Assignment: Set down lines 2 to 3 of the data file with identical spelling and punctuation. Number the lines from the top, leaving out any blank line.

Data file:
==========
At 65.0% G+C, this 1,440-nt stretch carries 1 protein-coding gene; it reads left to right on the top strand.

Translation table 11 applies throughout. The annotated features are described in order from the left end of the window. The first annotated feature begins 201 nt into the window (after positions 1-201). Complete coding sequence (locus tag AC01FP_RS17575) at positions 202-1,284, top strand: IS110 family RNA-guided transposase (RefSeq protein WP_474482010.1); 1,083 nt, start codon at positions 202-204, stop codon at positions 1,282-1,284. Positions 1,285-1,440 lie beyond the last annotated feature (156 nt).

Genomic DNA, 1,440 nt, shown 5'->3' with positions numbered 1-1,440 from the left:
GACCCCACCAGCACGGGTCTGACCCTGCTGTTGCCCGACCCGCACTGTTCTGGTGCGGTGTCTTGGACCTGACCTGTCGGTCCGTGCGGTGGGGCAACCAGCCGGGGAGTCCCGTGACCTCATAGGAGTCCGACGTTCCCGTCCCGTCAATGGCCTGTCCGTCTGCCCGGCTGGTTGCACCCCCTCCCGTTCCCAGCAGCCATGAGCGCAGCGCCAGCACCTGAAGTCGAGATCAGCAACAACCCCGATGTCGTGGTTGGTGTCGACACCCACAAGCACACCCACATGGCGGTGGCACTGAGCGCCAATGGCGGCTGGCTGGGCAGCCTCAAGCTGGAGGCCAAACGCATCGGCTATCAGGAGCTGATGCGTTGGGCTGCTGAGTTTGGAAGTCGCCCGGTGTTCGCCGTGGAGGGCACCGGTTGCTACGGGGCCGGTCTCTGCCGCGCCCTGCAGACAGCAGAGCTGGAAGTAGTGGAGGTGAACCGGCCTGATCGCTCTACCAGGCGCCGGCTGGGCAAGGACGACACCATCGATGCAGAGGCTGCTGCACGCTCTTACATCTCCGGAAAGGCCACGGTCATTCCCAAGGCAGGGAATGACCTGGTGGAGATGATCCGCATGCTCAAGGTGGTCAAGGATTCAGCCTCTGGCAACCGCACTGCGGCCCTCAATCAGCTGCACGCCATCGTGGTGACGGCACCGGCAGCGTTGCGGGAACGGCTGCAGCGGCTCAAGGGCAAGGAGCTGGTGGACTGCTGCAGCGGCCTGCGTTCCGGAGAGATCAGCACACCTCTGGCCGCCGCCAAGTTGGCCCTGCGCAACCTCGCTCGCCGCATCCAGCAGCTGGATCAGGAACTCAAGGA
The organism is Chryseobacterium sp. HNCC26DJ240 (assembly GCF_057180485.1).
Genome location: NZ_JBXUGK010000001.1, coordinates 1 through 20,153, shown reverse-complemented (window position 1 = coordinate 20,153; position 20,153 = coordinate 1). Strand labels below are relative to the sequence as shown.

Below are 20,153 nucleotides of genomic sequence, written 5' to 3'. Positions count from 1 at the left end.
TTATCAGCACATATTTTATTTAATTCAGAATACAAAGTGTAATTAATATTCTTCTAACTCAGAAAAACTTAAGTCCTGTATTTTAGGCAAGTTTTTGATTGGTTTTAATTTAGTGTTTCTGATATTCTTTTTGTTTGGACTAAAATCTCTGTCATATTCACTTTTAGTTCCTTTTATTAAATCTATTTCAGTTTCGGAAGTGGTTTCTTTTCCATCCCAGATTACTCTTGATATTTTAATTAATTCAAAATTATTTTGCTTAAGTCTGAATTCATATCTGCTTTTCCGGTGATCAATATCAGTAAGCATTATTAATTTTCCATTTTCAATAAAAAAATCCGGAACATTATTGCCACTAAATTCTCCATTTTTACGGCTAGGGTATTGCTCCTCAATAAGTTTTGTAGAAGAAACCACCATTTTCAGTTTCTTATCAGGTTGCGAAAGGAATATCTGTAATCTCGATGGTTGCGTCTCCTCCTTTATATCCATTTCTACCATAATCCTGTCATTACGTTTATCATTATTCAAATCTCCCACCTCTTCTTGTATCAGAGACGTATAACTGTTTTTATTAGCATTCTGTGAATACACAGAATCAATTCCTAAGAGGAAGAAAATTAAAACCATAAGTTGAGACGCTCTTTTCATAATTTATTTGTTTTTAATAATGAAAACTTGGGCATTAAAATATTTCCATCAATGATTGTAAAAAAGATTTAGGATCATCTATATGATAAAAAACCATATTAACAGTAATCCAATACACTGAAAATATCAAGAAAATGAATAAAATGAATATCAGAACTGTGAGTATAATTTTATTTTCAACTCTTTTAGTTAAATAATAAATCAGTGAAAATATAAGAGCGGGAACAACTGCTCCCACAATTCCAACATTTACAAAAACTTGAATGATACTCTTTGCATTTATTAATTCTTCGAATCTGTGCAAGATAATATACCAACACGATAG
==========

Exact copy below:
Translation table 11 applies throughout. The annotated features are described in order from the left end of the window. The first annotated feature begins 201 nt into the window (after positions 1-201). Complete coding sequence (locus tag AC01FP_RS17575) at positions 202-1,284, top strand: IS110 family RNA-guided transposase (RefSeq protein WP_474482010.1); 1,083 nt, start codon at positions 202-204, stop codon at positions 1,282-1,284. Positions 1,285-1,440 lie beyond the last annotated feature (156 nt).

Genomic DNA, 1,440 nt, shown 5'->3' with positions numbered 1-1,440 from the left: